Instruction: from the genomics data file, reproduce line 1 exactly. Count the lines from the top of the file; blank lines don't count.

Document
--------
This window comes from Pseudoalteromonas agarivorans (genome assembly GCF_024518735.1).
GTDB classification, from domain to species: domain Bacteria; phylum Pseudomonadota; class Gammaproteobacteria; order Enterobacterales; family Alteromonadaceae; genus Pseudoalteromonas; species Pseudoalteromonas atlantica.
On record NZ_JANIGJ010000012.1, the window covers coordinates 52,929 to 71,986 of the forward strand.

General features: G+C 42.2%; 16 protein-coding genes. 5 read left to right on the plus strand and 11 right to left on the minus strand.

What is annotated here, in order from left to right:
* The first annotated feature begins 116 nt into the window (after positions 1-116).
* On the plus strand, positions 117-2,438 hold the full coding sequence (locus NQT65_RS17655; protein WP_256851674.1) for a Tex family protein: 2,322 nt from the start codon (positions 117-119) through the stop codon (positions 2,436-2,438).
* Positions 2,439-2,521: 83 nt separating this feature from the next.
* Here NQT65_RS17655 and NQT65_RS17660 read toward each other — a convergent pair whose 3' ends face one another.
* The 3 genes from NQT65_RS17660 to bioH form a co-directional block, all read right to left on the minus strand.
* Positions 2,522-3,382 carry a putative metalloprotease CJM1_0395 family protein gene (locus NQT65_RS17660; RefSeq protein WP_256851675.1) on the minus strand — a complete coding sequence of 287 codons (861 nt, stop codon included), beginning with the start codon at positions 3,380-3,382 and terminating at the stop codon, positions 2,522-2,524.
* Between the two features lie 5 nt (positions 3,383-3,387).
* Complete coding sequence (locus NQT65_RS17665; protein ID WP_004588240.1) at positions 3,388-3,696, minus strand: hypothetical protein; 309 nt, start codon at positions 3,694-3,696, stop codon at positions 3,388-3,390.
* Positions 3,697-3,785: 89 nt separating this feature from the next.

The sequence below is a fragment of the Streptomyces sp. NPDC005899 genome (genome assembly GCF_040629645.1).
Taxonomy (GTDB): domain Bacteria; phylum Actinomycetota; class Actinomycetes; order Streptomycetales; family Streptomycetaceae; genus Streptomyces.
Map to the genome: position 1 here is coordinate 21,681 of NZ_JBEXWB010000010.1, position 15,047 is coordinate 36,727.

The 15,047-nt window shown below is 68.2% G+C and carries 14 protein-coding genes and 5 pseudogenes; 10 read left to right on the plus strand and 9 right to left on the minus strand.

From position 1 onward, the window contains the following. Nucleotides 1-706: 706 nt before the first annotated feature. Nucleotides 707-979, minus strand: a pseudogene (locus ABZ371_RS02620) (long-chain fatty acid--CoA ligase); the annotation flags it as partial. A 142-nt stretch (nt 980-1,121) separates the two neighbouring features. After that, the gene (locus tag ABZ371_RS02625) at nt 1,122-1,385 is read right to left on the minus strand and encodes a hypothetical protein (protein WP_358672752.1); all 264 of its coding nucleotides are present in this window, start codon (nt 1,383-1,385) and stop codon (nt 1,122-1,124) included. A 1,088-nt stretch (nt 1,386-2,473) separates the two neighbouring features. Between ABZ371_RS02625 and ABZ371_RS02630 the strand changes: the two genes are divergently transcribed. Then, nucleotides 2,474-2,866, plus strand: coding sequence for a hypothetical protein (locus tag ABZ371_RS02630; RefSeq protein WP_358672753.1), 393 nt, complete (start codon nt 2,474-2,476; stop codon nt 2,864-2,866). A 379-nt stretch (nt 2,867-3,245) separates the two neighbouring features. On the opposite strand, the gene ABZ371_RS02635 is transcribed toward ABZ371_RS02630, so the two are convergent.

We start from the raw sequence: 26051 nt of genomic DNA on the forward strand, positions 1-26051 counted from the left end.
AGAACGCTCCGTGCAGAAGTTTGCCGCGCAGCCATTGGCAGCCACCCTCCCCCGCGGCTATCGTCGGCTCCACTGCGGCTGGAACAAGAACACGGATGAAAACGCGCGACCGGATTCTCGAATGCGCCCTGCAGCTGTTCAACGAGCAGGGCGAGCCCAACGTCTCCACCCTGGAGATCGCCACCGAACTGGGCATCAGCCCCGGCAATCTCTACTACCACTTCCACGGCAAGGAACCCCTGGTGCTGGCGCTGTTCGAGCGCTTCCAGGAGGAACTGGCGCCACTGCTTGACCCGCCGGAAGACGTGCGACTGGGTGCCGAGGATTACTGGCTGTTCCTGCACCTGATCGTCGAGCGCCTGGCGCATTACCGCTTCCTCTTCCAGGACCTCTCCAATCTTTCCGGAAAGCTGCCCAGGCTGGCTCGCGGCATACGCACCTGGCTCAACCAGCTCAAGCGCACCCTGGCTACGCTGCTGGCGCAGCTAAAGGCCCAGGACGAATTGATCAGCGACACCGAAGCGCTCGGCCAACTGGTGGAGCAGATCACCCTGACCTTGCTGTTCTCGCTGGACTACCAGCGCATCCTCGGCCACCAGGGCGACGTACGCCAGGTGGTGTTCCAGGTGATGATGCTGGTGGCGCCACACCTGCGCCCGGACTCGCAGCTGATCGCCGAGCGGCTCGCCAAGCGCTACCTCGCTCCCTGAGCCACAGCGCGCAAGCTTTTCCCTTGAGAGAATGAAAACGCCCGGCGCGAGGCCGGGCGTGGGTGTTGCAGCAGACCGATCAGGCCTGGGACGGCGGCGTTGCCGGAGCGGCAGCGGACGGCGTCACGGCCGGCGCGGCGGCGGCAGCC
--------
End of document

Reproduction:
This window comes from Pseudoalteromonas agarivorans (genome assembly GCF_024518735.1).